Boston hospital campaigners have vowed to keep fighting to make sure parents and carers’ concerns are heard.
It follows the launch of the Healthy Conversations public engagement by NHS partners across Lincolnshire.
The services could see Grantham A&E downgraded to an urgent treatment centre.
Alison Mariott, from SOS Pilgrim, said the group were “delighted” that consultant-led maternity services were staying at the hospital, but said they were not surprised about the proposal not to return to previous “full-inpatient” models.
They were also disappointed the gestation admission criteria for the neonatal unit would not return to at least 30 weeks.
“We always knew that interim would mean permanent. However, our population needs an inpatient ward without time-limits on stays.
“The trust and wider health system knows this, they know Lincolnshire’s poor infrastructure, and yet they have not listened to the public and front-line professionals regarding this,” she said.
“But we will continue to help the public make ULHT aware of the impacts of their decisions, so that parents and carers’ concerns are heard, understood and acted upon – as we have been doing for the last six months, with some success because there have been improvements to the August 2018 model.”
Other good news from the group was an increase in the time children can stay at the hospital, from 12 to nearly 24 hours, before having to be transferred to Lincoln, but said it still does not go far enough.
The group raised concerns that any reduction in services would continue to hamper recruitment and retention.
“It certainty will help, but the service must be able to offer training and experience opportunities which will attract and motivate new staff. Without any evidence of concrete plans to address this, we fear a slow “removal of the plaster” leading to unsustainable children’s services, which will then make consultant-led maternity unviable.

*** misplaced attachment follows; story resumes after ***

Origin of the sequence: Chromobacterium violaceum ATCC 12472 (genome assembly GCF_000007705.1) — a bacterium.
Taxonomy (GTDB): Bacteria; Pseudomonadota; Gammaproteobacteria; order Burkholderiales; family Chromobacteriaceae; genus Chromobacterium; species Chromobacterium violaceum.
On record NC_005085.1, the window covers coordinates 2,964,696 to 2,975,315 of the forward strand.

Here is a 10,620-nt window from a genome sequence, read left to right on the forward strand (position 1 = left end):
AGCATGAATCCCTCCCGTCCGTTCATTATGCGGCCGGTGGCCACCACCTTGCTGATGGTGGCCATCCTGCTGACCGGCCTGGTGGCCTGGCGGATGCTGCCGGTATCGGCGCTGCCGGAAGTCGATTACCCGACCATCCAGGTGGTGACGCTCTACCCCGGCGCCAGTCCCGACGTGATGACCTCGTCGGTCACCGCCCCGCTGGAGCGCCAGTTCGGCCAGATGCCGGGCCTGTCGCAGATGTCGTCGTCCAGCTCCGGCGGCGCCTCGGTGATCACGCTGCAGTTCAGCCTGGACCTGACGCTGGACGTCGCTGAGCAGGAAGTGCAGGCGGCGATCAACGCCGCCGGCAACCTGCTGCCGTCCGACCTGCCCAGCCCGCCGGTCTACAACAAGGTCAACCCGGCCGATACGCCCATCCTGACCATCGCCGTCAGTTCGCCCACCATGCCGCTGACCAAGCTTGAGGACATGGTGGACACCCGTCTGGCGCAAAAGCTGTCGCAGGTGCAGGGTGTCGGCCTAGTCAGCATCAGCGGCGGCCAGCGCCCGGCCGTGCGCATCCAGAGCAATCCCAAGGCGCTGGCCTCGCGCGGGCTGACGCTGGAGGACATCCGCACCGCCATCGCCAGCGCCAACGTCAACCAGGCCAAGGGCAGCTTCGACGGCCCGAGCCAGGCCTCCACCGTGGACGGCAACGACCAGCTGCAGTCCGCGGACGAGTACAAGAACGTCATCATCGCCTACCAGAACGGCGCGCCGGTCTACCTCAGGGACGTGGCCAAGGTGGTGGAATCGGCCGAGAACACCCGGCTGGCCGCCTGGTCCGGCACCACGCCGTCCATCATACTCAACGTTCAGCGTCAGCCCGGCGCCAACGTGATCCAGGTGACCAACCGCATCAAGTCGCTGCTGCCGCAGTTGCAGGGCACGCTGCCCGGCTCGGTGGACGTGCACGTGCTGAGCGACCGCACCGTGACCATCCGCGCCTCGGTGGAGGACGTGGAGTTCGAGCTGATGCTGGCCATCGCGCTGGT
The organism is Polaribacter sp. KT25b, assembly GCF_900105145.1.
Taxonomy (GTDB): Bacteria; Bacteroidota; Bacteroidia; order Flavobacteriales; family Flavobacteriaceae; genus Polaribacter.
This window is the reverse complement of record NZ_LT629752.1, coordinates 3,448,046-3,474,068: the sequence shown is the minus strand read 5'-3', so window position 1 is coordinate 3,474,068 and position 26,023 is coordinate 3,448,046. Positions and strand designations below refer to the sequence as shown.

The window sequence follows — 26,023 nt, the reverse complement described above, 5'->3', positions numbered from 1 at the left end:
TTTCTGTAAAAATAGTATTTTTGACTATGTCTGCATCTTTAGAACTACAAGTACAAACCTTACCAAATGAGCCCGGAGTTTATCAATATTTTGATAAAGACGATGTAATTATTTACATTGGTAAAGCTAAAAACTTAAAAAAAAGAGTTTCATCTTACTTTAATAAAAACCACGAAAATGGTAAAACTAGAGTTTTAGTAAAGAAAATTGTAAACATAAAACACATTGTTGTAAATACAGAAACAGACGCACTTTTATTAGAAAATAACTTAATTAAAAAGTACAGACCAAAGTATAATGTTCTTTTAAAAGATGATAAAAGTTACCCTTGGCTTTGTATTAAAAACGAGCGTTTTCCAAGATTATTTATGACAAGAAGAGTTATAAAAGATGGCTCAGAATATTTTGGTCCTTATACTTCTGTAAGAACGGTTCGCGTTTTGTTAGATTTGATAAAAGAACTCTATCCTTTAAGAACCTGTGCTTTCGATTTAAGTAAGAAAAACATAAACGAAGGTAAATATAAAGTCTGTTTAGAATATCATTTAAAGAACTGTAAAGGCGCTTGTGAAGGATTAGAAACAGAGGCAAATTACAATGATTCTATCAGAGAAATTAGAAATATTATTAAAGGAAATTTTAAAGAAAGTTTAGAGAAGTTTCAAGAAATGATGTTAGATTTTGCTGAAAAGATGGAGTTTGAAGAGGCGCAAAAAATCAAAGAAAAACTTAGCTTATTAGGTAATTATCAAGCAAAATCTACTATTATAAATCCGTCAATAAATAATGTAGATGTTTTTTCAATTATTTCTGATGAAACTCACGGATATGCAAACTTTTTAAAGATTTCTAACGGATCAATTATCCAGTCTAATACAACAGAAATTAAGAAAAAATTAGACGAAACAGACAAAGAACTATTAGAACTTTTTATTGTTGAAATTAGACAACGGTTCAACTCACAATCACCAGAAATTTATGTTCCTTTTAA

“This must be avoided as it has been confirmed on many occasions now that it would be unsafe to lose consultant-led maternity.”
The group called for more information about what some of the plans would look like and for public consultation to take place “on any permanent changes which involve removing or centralising services.”
Away from Women’s and Children’s and maternity services, they also raised concerns over the centralisation of stroke services and others, calling for more clarity.
Boston Borough Council leader Councillor Michael Cooper has also called on the public to speak up on the changes.
He said: “It is vital that we have the best possible health services available to Boston and the borough, and there is now opportunity for everyone to speak up in support of this.
“The council’s health task and finish group has met with representatives of the SOS Pilgrim Hospital group and this will continue to be at the top of the agenda.
“The council will work hard to achieve the best possible outcome for Boston and the borough.”
Two consultation events are set to take place over the next two weeks, in Boston on Wednesday March 13, from 2-7pm at the Len Medlock voluntary centre, and in Skegness on Tuesday, March 19, from 2-7pm, at the Storehouse.